Unfortunately many men do not appreciate the risks associated with human papillomavirus (HPV). This is mostly due to the fact that the appearance of visible genital warts is less common among men than it is in women. Also, the vaccine that has recently become available to immunize against various types of HPV is only approved for women. This also seems to suggest to men that HPV is a “woman problem.”
Finally, since the primary concern with human papillomavirus is cervical cancer and men are born without that anatomical structure, they feel an unwarranted sense of protection.
In truth, there are many reasons why men should be concerned with human papillomavirus (HPV). If for no other reason, human papillomavirus causes genital warts in women and men. While the rates of infection may be higher in women, HPV infection and genital warts are still the most common sexually transmitted disease.
Another reason for concern is that men may be infecting their sexual partners even though they have no apparent symptoms.
The lesions that occur on men may be nearly impossible to see with the naked eye. While many men may not recognize genital warts, once men have this HPV infection they become a “reservoir” for the virus. Human papillomavirus can live in the vas deferens (the tube that brings semen from the testes), the prostate gland, pubic hair follicles, and within the urethra (the tube through which urine exits the body).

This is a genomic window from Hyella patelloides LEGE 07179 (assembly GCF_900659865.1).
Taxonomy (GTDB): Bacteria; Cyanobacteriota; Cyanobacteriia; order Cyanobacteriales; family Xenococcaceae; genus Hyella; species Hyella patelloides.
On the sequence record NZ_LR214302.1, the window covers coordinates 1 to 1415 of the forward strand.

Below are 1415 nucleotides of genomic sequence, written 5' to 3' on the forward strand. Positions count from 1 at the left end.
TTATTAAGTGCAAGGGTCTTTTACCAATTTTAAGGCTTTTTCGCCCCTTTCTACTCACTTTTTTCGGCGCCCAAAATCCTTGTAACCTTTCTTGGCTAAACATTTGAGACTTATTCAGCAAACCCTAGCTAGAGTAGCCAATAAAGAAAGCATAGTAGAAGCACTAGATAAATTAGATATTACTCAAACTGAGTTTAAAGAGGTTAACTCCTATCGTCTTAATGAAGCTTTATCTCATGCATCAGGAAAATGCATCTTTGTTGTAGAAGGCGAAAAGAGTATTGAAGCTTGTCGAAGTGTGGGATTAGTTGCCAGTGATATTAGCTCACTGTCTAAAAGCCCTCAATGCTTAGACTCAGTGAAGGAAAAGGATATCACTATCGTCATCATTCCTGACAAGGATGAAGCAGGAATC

While they are fairly rare, human papillomavirus infection has been associated with cancers of the penis and cancers of the urethra and anus in men. In fact, several of the over 80 identified types of HPV can cause cancer in men. For all of these reasons, it is important that men be aware of the problems that human papillomavirus (HPV) can cause, how to recognize the associated illnesses, and how to access the help that they need.
Genital warts can be skin-colored, whitish or gray. They are often raised above the level of the skin, but in men, maybe only slightly. In fact, it has been suggested that most men with genital warts only get a slightly raised, flat lesion that is barely noticeable. Also, symptoms may not ever occur with the eruption of genital warts in men.
Therefore men may not seek treatment. Another factor that makes genital warts in men difficult to detect is the fact that they may occur in areas obscured by pubic hair or behind the scrotum and are therefore rarely seen.
Genital warts may occur in any location on the body, even the mouth, throat, lungs, arms, or legs; however, genital warts in these locations are rare. In most cases, men will have genital warts:
- On the head or shaft of the penis
- Inside the urethra (the tube within the penis that passes urine)
- Within the foreskin of uncircumcised men (perhaps on the inside fold)
- Between the scrotum and the anus
- On the scrotum
- In the fold of the leg at the inner thigh
- On and around the anal sphincter
- Within the anus itself